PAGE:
Best Test For Hashimoto’s

Professional Village Compounding Pharmacy
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Thyroid ultrasounds as well as blood tests are used to diagnose Hashimoto’s. Laboratory tests are available to check thyroid function and autoimmune thyroid markers.

If we were to perform blood tests in advanced untreated Hashimoto’s, we would find an elevated TSH, and low levels of T3 and T4. Thyroid Antibodies are also found in most cases of Hashimoto’s. The TSH is a widely used screening test, however is not the most reliable test for identifying Hashimoto’s, as it may fluctuate depending on the amount of thyroid hormone present, which is often the case in Hashimoto’s when thyroid tissue is broken down and thyroid hormone released into the blood stream.

Best Test for Hashimoto’s

In most cases of Hashimoto’s thyroiditis, blood tests will reveal one or two types of anti-thyroid antibodies. Thyroid peroxidase antibody (TPOAb) is the most common antibody present (in up to 95% of those with Hashimoto’s), and often antibodies against thyroglobulin (TGAb) are found as well (around 80%). These antibodies may appear decades before a change in TSH is detected.

Thus, TPO antibody screening is always crucial in suspected thyroid disease.

Elevated thyroid antibodies have been connected with feeling of distress, anxiety and depression in those with Hashimoto’s. Also, the higher the antibodies, the more likely you are to experience symptoms of hyperthyroidism, when the thyroid cells are broken down and stored hormone is dumped into the bloodstream, as well as hypothyroidism when we don’t have enough thyroid hormone.

Read more about this in my post The Many Faces of Hashimoto’s: http://www.thyroidpharmacist.com/1/post/2013/03/symptoms-of-impaired-thyroid-function.html

Additionally, the higher the TPO Antibodies, the higher your likelihood of developing overt hypothyroidism, and possibly additional autoimmune conditions.

Risk factors

There is a genetic predisposition to developing Hashimoto’s, and it tends to run in families. Thus, relatives of those with Hashimoto’s are at risk. Hashimoto’s thyroiditis can occur in two varieties: an organ wasting form (atrophic) associated with HLA-DR3 gene inheritance and enlarged thyroid (goiterous form) through HLA-DR5 inheritance. These genes are very common in the Caucasian population.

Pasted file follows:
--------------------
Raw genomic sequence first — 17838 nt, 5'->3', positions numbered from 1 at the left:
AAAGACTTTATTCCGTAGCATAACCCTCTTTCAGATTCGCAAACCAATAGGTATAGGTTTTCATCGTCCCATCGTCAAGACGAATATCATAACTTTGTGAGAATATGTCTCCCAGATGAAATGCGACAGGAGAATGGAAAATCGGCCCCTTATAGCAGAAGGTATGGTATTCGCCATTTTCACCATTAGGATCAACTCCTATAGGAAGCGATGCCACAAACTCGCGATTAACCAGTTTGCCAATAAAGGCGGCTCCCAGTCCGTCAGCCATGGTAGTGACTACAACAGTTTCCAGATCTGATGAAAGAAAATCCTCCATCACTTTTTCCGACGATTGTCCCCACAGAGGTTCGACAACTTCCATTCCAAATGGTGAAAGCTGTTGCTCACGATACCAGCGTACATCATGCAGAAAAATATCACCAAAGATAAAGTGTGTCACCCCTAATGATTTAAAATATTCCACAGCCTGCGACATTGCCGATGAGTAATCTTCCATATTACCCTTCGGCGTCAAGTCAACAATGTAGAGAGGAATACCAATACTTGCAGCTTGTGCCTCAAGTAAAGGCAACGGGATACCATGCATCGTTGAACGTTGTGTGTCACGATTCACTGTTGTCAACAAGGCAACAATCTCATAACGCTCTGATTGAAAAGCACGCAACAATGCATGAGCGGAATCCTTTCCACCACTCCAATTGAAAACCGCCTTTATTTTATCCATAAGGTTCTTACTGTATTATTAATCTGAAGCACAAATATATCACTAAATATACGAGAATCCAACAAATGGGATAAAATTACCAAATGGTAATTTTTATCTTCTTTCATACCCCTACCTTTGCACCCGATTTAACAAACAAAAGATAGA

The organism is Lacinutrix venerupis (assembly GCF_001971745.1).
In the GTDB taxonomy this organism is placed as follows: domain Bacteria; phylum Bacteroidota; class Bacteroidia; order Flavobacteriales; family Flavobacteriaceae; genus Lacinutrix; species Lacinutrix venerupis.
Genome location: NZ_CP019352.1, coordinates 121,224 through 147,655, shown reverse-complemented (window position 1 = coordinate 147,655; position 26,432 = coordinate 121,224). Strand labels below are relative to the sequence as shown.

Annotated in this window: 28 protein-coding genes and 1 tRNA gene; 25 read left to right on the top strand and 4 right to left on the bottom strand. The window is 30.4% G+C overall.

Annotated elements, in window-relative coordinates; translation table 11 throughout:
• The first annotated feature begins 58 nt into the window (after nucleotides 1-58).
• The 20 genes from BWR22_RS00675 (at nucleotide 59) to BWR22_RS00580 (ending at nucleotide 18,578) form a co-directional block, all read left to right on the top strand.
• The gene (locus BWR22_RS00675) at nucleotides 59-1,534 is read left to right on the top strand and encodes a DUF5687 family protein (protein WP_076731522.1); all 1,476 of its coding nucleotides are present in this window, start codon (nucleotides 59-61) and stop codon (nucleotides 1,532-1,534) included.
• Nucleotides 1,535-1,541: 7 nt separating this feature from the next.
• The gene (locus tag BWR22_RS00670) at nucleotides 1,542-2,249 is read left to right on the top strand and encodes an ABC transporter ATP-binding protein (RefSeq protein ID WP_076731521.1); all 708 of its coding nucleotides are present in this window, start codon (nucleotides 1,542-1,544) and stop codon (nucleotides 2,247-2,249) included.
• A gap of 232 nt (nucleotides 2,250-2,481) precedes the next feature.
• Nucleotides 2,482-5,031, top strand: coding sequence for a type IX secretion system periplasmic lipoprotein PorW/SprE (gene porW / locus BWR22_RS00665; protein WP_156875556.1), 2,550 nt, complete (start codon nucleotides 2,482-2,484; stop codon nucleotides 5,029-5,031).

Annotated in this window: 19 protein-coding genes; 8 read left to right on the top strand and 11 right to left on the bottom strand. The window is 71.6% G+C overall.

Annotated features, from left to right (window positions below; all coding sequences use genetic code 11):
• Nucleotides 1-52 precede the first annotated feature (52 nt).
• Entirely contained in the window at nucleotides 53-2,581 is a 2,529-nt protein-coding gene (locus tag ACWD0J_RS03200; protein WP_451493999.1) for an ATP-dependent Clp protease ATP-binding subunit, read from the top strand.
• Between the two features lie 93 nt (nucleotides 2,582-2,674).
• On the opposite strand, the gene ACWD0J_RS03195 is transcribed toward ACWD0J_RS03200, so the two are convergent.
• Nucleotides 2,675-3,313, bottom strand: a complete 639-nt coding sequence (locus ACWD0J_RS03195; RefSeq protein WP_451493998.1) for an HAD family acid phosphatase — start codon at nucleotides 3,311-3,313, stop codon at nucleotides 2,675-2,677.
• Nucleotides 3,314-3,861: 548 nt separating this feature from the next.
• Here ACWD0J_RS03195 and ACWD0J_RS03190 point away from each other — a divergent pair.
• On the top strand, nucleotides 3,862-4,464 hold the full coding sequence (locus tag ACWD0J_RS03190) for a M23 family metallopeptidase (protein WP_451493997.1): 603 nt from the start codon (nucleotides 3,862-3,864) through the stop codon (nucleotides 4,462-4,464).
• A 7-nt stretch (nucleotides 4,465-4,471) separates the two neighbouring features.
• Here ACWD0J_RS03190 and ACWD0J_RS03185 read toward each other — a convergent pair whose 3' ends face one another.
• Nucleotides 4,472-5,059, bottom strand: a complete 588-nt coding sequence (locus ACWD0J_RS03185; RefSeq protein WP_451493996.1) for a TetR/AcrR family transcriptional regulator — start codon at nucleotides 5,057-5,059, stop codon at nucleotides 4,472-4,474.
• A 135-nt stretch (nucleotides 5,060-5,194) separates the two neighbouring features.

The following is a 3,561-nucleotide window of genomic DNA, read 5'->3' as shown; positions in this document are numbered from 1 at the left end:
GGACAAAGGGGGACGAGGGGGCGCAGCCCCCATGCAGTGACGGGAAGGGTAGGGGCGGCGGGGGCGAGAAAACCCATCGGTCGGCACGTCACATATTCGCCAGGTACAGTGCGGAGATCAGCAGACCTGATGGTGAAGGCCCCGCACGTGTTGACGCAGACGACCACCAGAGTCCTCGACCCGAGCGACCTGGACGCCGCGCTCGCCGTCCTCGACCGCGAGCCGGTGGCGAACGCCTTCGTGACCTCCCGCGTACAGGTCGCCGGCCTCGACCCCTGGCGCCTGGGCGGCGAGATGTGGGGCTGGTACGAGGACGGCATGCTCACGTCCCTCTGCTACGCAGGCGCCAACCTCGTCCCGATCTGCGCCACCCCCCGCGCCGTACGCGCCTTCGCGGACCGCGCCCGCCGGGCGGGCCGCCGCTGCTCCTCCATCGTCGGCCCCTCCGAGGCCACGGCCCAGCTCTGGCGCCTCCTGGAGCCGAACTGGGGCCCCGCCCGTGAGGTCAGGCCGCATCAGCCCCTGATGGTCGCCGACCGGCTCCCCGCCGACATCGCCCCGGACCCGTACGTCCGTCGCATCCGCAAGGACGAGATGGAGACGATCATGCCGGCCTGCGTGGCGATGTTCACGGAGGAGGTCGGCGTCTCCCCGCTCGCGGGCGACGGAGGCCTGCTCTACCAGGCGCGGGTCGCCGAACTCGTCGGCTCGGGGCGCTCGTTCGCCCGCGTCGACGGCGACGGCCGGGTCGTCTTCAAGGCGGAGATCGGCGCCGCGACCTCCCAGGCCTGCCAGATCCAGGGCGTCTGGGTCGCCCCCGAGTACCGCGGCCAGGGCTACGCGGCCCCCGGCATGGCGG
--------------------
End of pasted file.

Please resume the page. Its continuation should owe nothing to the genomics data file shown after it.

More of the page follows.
Well established environmental triggers for developing Hashimoto’s in those who are genetically predisposed include iodine intake, bacterial and viral infections, hormonal imbalances, toxins, as well as therapy with certain types of medications. Cigarette smoking, surprisingly, has been associated with a reduced risk of Hashimoto’s (more about this soon).

In people with Hashimoto’s only 50% of their identical twins presented with thyroid antibodies, meaning that genes alone are not the be all end all and that environmental triggers are extremely important.

Thyroid Events Amsterdam (THEA) Score

The THEA score is used to help estimate the risk of developing hypothyroidism within five years in people who have TPO antibodies and relatives of those with thyroid diseases.

Note: Higher antibodies are associated with a greater risk of developing hypothyroidism. To calculate your THEA Score, go to http://www.thyroidpharmacist.com/1/post/2013/06/hashimotos-and-tpo-antibodies.html

 

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